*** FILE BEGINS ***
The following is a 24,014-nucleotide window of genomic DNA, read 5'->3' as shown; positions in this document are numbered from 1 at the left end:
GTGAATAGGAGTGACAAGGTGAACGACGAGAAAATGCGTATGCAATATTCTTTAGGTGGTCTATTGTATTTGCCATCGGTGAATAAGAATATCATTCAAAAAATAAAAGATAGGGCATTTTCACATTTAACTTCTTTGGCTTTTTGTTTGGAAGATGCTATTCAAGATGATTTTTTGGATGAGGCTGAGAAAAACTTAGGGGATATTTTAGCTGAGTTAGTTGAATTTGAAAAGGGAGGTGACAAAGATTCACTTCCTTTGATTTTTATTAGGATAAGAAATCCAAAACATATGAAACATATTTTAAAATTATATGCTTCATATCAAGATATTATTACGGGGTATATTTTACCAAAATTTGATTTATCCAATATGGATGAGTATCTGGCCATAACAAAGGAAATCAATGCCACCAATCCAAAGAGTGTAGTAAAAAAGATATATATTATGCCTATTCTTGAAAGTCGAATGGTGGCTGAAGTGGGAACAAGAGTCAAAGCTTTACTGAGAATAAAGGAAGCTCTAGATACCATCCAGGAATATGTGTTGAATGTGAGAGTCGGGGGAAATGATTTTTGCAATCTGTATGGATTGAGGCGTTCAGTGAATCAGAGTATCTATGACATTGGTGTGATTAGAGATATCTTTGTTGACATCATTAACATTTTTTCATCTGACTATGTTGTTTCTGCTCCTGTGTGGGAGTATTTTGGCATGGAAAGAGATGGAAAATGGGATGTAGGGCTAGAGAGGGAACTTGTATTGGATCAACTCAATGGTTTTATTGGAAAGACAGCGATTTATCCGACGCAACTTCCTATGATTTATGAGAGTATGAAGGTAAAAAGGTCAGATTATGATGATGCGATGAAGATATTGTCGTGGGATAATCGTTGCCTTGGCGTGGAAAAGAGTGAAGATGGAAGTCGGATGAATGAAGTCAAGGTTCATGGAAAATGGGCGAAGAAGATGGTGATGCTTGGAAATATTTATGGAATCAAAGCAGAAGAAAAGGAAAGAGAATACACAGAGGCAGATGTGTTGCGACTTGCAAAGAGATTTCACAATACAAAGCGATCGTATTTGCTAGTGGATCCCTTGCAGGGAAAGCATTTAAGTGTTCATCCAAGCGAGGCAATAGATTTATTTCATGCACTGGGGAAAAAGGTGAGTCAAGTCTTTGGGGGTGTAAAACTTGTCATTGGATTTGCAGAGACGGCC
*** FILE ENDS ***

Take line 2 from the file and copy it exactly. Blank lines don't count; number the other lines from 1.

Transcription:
GTGAATAGGAGTGACAAGGTGAACGACGAGAAAATGCGTATGCAATATTCTTTAGGTGGTCTATTGTATTTGCCATCGGTGAATAAGAATATCATTCAAAAAATAAAAGATAGGGCATTTTCACATTTAACTTCTTTGGCTTTTTGTTTGGAAGATGCTATTCAAGATGATTTTTTGGATGAGGCTGAGAAAAACTTAGGGGATATTTTAGCTGAGTTAGTTGAATTTGAAAAGGGAGGTGACAAAGATTCACTTCCTTTGATTTTTATTAGGATAAGAAATCCAAAACATATGAAACATATTTTAAAATTATATGCTTCATATCAAGATATTATTACGGGGTATATTTTACCAAAATTTGATTTATCCAATATGGATGAGTATCTGGCCATAACAAAGGAAATCAATGCCACCAATCCAAAGAGTGTAGTAAAAAAGATATATATTATGCCTATTCTTGAAAGTCGAATGGTGGCTGAAGTGGGAACAAGAGTCAAAGCTTTACTGAGAATAAAGGAAGCTCTAGATACCATCCAGGAATATGTGTTGAATGTGAGAGTCGGGGGAAATGATTTTTGCAATCTGTATGGATTGAGGCGTTCAGTGAATCAGAGTATCTATGACATTGGTGTGATTAGAGATATCTTTGTTGACATCATTAACATTTTTTCATCTGACTATGTTGTTTCTGCTCCTGTGTGGGAGTATTTTGGCATGGAAAGAGATGGAAAATGGGATGTAGGGCTAGAGAGGGAACTTGTATTGGATCAACTCAATGGTTTTATTGGAAAGACAGCGATTTATCCGACGCAACTTCCTATGATTTATGAGAGTATGAAGGTAAAAAGGTCAGATTATGATGATGCGATGAAGATATTGTCGTGGGATAATCGTTGCCTTGGCGTGGAAAAGAGTGAAGATGGAAGTCGGATGAATGAAGTCAAGGTTCATGGAAAATGGGCGAAGAAGATGGTGATGCTTGGAAATATTTATGGAATCAAAGCAGAAGAAAAGGAAAGAGAATACACAGAGGCAGATGTGTTGCGACTTGCAAAGAGATTTCACAATACAAAGCGATCGTATTTGCTAGTGGATCCCTTGCAGGGAAAGCATTTAAGTGTTCATCCAAGCGAGGCAATAGATTTATTTCATGCACTGGGGAAAAAGGTGAGTCAAGTCTTTGGGGGTGTAAAACTTGTCATTGGATTTGCAGAGACGGCC